An increasing share of foreign buyers are purchasing property in a central city/suburban area, while fewer foreign buyers are purchasing property in a resort area, according to NAR’s recently released 2017 Profile of International Activity in U.S. Residential Real Estate. The percentage of foreign buyers purchasing property in a resort area has declined, while only six percent of resident foreign buyers purchased in a resort area. Among non-resident foreign buyers, only 13 percent purchased in a resort area compared to one percent among resident foreign buyers.
The declining percentage of foreign buyer purchases in resort areas can be traced to the decline in the share of Canadian and U.K. buyers who tend to purchase property for vacation use and/or to rent out.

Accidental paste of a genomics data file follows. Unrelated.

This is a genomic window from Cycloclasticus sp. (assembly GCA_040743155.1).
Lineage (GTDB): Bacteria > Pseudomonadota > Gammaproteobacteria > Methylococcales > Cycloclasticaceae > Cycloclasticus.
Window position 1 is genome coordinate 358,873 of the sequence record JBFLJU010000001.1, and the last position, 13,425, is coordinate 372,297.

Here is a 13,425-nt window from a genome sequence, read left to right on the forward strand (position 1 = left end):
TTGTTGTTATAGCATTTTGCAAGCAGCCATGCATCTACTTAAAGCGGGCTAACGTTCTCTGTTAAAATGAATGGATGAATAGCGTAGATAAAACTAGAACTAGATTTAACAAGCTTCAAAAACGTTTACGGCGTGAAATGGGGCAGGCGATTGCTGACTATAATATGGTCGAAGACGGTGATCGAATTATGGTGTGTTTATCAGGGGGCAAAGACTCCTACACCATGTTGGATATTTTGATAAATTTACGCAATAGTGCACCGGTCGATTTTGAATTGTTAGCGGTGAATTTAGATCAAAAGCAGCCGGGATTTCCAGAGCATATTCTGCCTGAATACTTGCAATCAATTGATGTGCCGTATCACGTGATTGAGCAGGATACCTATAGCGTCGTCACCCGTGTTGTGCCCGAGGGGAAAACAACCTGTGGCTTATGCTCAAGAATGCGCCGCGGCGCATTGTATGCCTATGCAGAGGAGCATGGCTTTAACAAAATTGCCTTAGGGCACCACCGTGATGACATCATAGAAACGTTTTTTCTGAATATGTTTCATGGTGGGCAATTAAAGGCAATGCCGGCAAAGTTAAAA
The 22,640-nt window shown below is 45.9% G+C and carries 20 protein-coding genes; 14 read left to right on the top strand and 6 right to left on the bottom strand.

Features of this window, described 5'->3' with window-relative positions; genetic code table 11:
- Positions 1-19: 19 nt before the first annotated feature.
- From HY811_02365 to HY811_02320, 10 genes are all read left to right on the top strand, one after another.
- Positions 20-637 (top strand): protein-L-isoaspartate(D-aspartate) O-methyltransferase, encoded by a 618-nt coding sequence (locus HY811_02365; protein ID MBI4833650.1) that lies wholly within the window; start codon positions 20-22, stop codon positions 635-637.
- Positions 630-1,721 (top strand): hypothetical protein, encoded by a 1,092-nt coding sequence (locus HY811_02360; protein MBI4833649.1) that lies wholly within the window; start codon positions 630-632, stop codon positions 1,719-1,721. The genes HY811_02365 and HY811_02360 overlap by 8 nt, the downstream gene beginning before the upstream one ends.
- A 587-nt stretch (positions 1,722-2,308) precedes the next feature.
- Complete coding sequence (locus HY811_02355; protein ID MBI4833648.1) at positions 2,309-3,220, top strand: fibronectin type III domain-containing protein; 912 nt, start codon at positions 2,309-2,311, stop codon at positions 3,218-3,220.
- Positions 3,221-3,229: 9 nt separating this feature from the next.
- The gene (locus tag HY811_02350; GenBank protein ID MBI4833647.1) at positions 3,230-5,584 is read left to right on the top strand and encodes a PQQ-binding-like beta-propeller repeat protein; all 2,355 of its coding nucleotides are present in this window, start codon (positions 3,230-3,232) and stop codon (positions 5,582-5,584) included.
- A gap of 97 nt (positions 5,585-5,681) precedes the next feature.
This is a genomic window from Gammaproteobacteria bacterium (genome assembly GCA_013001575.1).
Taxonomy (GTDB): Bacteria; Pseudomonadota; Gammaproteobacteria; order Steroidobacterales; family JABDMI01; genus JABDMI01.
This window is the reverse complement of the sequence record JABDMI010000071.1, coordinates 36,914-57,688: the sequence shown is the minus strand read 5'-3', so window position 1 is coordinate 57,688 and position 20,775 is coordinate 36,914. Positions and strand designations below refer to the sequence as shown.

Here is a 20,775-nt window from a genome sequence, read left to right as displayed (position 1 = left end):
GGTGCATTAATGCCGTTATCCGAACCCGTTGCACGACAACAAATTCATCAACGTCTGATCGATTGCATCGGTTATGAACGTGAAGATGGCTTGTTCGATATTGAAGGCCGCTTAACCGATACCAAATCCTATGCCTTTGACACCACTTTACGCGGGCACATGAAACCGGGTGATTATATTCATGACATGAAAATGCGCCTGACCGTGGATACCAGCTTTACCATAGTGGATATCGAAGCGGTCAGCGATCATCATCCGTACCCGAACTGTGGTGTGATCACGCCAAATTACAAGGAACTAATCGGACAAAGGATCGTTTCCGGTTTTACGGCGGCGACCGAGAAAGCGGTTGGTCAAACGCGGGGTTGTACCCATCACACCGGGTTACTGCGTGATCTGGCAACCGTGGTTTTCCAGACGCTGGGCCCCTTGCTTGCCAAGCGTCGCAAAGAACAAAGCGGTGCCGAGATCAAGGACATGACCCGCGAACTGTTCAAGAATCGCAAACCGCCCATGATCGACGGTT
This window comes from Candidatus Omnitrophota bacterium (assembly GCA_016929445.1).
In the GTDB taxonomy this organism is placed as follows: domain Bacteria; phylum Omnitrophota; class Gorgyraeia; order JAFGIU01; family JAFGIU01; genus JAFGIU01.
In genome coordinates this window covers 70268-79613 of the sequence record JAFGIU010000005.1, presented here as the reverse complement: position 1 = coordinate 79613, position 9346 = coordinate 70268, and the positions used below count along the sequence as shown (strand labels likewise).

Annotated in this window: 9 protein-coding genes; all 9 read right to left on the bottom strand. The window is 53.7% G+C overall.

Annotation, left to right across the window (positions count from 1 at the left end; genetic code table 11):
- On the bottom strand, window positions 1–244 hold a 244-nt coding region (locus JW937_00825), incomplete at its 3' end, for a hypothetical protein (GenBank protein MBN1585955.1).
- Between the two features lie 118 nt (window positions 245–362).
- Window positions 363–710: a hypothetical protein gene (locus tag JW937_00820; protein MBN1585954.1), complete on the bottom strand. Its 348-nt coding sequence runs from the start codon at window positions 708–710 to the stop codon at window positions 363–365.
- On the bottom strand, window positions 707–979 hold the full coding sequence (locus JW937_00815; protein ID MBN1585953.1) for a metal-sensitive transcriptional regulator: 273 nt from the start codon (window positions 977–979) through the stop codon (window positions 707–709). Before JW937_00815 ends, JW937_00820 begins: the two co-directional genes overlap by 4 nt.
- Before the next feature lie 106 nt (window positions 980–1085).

Meanwhile, most Chinese, Indian, and Mexican foreign buyers, who are typically resident foreign buyers, tend to purchase property in a central city/urban or suburban area.
Among all major foreign buyers, Mexican and Canadian buyers were the most likely to purchase property in a rural area.
 The term international or foreign client refers to two types of clients: Non-resident foreigners (Type A) who are non-U.S. citizens with permanent residences outside the United States, and who typically purchase property as an investment, for vacations, or other visits of less than six months to the United States; Resident foreigners (Type B) who are non-U.S. citizens who are recent immigrants (in the country less than two years at the time of the transaction) or temporary visa holders residing for more than six months in the United States for professional, educational, or other reasons.